Centering in the Office   1 comment

The Northern California region of my company recently worked with some external consultants for what was called the “Full Potential Initiative”, which was basically one of those “how can we work better” things. Several of the senior engineers and managers participated in a series of meetings over the course of the last year to learn various tools and the put them into practice. They are now rolling those tools out to all staff in the region, a little bit at a time. Last week was the introductory presentation, including the introduction of the first tool: centering.

I have to say that, in my mind, this whole process gains some legitimacy by making centering the first tool to learn. I heard the phrase “slow down to speed up” mentioned, and in my head responded with “amen!” Maybe I’m weird even for an engineer since this is not a foreign concept to me. I guess for many of the senior engineers this is a real challenge, as well as being something they had never tried to do. Some of them do seem to be actually surprised that it is effective, especially before or after difficult meetings or phone calls, or on an overwhelmingly busy day.

We were all assigned homework to practice centering three times a day for the next week (until the next presentation), using events like meetings and phone calls as triggers. I don’t think I’ll have any problem with this since I have had an Outlook reminder to “center” that pops up every 30 minutes for years (well, it used to say “Move!” but I changed it to “center” several months ago).

The office is an environment that is structured to make centering necessary and easy. Centering is necessary because I sit in front of a computer staring into a screen for hours. Centering is necessary because I have to deal with people, who can sometimes be very frustrating. Centering is necessary because sometimes I have too much work to do in too little time. Centering is necessary because … (fill in your own reason). Centering is easy because I sit in front of a computer all day where I can set a reminder. Centering is easy because my time is conveniently divided into tasks, with a pause between each one. Centering is easy because there is a short walk to the restroom or the break room.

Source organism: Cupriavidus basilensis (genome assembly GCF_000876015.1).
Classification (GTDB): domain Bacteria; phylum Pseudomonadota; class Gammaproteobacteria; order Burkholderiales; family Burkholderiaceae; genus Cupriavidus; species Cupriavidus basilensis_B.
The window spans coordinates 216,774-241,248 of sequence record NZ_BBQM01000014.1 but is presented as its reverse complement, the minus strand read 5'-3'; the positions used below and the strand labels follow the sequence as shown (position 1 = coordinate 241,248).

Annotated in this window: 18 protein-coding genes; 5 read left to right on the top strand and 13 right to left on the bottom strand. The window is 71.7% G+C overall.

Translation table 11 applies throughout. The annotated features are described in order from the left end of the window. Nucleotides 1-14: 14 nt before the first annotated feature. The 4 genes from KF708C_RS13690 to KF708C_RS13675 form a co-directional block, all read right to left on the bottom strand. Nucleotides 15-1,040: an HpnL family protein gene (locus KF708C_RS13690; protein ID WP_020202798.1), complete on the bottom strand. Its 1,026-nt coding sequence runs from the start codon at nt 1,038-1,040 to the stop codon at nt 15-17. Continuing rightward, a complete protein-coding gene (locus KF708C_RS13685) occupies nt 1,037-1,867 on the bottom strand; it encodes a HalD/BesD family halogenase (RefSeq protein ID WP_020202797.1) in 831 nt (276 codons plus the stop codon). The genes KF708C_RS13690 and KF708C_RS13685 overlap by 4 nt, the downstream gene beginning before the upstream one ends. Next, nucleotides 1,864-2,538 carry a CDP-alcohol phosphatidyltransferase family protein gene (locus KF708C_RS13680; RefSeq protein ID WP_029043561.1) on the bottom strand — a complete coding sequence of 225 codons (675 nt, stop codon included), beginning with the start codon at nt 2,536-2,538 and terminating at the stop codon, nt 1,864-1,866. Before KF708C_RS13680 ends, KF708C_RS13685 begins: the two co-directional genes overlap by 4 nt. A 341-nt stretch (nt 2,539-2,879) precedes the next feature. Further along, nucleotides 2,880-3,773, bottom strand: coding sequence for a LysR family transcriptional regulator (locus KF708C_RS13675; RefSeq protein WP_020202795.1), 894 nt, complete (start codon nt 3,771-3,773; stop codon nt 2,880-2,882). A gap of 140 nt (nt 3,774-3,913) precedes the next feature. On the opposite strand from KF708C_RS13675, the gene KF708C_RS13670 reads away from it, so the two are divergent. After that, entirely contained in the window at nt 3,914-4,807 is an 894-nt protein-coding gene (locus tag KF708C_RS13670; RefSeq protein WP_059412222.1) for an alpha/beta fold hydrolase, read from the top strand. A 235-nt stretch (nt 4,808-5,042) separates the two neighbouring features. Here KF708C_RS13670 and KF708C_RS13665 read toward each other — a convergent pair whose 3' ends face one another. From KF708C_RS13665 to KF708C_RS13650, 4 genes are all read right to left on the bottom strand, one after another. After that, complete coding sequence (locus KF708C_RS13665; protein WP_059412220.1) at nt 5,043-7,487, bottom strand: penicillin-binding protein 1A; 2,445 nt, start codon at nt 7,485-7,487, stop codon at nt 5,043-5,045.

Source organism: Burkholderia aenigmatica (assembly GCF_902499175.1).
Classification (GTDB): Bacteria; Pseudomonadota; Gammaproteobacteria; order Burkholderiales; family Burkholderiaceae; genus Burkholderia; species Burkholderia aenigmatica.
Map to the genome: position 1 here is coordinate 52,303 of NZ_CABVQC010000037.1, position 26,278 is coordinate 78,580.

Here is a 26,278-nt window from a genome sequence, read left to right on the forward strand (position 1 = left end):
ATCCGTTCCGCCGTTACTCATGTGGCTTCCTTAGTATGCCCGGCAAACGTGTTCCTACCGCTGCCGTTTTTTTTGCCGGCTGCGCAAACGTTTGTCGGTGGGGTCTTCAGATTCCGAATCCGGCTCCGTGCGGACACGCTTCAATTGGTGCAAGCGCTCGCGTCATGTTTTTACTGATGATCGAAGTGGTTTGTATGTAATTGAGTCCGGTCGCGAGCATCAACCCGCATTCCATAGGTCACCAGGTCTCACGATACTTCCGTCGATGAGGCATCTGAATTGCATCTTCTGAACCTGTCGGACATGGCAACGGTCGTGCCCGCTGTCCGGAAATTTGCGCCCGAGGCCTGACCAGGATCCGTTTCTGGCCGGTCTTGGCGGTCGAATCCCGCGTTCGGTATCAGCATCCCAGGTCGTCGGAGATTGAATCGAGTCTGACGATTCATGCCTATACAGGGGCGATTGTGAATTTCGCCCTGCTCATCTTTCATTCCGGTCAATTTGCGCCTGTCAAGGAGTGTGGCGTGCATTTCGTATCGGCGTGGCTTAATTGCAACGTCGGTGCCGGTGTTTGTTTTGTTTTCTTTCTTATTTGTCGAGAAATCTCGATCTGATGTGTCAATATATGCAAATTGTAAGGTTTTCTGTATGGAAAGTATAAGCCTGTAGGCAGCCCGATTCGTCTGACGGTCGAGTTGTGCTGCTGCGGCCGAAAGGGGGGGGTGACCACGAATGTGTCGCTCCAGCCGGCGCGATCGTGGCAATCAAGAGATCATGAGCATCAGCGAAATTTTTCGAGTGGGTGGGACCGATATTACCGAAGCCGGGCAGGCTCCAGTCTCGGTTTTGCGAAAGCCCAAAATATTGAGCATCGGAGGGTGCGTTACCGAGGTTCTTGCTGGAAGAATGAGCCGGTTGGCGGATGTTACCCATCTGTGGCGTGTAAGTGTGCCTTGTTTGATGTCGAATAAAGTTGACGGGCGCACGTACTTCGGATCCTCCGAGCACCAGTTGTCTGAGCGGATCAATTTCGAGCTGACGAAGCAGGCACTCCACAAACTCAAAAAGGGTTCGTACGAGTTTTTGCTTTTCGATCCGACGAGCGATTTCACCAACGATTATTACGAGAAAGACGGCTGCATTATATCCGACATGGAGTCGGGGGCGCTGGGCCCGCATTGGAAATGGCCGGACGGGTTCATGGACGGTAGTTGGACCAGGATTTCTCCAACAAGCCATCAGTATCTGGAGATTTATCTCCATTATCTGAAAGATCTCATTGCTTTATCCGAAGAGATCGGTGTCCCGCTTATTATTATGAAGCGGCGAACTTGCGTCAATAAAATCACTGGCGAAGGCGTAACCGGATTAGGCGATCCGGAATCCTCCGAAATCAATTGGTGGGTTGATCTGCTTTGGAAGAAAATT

We would probably be healthier if every 30 minutes we stopped what we were doing for a few seconds. It is a time to close your eyes and/or focus on something distant to keep your eyes from getting tired. It is a time to roll your neck and shoulders or stretch your back and legs to prevent pain. It is a time to listen to the body and get a drink of water or go to the restroom if needed. It is a time to look out a window and check in with the outside world. But most importantly, it is a time to take a deep breath, feel yourself standing or sitting where you are, and feel the inner calm and inner strength that lie deep within us all.

I’d like to encourage everyone who works in an office to take up this homework and practice centering a few times a day, be it on a regular schedule, before meetings, or randomly throughout the day. You might be surprised how it can help you.


Posted May 2, 2010 by mayakey in centering

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One response to “Centering in the Office

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  1. wow..this is all i need…from the whole day work!!even though im not in the office.Im just at home,,it goes the same way what pain and stress it is in the office.I really feel the pain after my work .My neck,legs,and most specially me teary eye..You really did encourage me!!it will be a great help to relax before or after the stressful hours of work..

    thanks a lot!
    keep posting

    Laying laminate flooring

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